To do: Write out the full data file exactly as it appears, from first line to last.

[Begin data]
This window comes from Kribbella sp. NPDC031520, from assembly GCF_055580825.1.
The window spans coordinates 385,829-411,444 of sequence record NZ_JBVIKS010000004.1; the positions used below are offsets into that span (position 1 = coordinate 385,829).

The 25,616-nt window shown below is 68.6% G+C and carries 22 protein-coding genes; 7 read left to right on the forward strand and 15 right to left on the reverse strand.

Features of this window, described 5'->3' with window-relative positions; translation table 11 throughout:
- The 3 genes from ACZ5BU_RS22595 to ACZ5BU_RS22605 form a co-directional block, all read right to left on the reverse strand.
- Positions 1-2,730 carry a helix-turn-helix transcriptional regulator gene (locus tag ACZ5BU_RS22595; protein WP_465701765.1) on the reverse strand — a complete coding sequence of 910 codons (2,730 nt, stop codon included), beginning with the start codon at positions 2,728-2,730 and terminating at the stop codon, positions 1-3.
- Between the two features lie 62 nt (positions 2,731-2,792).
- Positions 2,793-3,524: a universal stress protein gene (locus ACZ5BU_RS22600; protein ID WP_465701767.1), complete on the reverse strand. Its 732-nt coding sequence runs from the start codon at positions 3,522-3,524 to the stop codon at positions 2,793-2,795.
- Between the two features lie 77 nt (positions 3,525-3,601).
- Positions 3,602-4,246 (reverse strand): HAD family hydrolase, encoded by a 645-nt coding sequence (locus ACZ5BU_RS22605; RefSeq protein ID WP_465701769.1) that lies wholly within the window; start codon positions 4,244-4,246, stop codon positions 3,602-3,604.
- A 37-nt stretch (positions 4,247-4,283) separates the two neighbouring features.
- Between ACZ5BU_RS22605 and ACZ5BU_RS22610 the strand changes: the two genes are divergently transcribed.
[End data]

This window comes from Kribbella sp. NPDC031520, from assembly GCF_055580825.1.
The window spans coordinates 385,829-411,444 of sequence record NZ_JBVIKS010000004.1; the positions used below are offsets into that span (position 1 = coordinate 385,829).

The 25,616-nt window shown below is 68.6% G+C and carries 22 protein-coding genes; 7 read left to right on the forward strand and 15 right to left on the reverse strand.

Features of this window, described 5'->3' with window-relative positions; translation table 11 throughout:
- The 3 genes from ACZ5BU_RS22595 to ACZ5BU_RS22605 form a co-directional block, all read right to left on the reverse strand.
- Positions 1-2,730 carry a helix-turn-helix transcriptional regulator gene (locus tag ACZ5BU_RS22595; protein WP_465701765.1) on the reverse strand — a complete coding sequence of 910 codons (2,730 nt, stop codon included), beginning with the start codon at positions 2,728-2,730 and terminating at the stop codon, positions 1-3.
- Between the two features lie 62 nt (positions 2,731-2,792).
- Positions 2,793-3,524: a universal stress protein gene (locus ACZ5BU_RS22600; protein ID WP_465701767.1), complete on the reverse strand. Its 732-nt coding sequence runs from the start codon at positions 3,522-3,524 to the stop codon at positions 2,793-2,795.
- Between the two features lie 77 nt (positions 3,525-3,601).
- Positions 3,602-4,246 (reverse strand): HAD family hydrolase, encoded by a 645-nt coding sequence (locus ACZ5BU_RS22605; RefSeq protein ID WP_465701769.1) that lies wholly within the window; start codon positions 4,244-4,246, stop codon positions 3,602-3,604.
- A 37-nt stretch (positions 4,247-4,283) separates the two neighbouring features.
- Between ACZ5BU_RS22605 and ACZ5BU_RS22610 the strand changes: the two genes are divergently transcribed.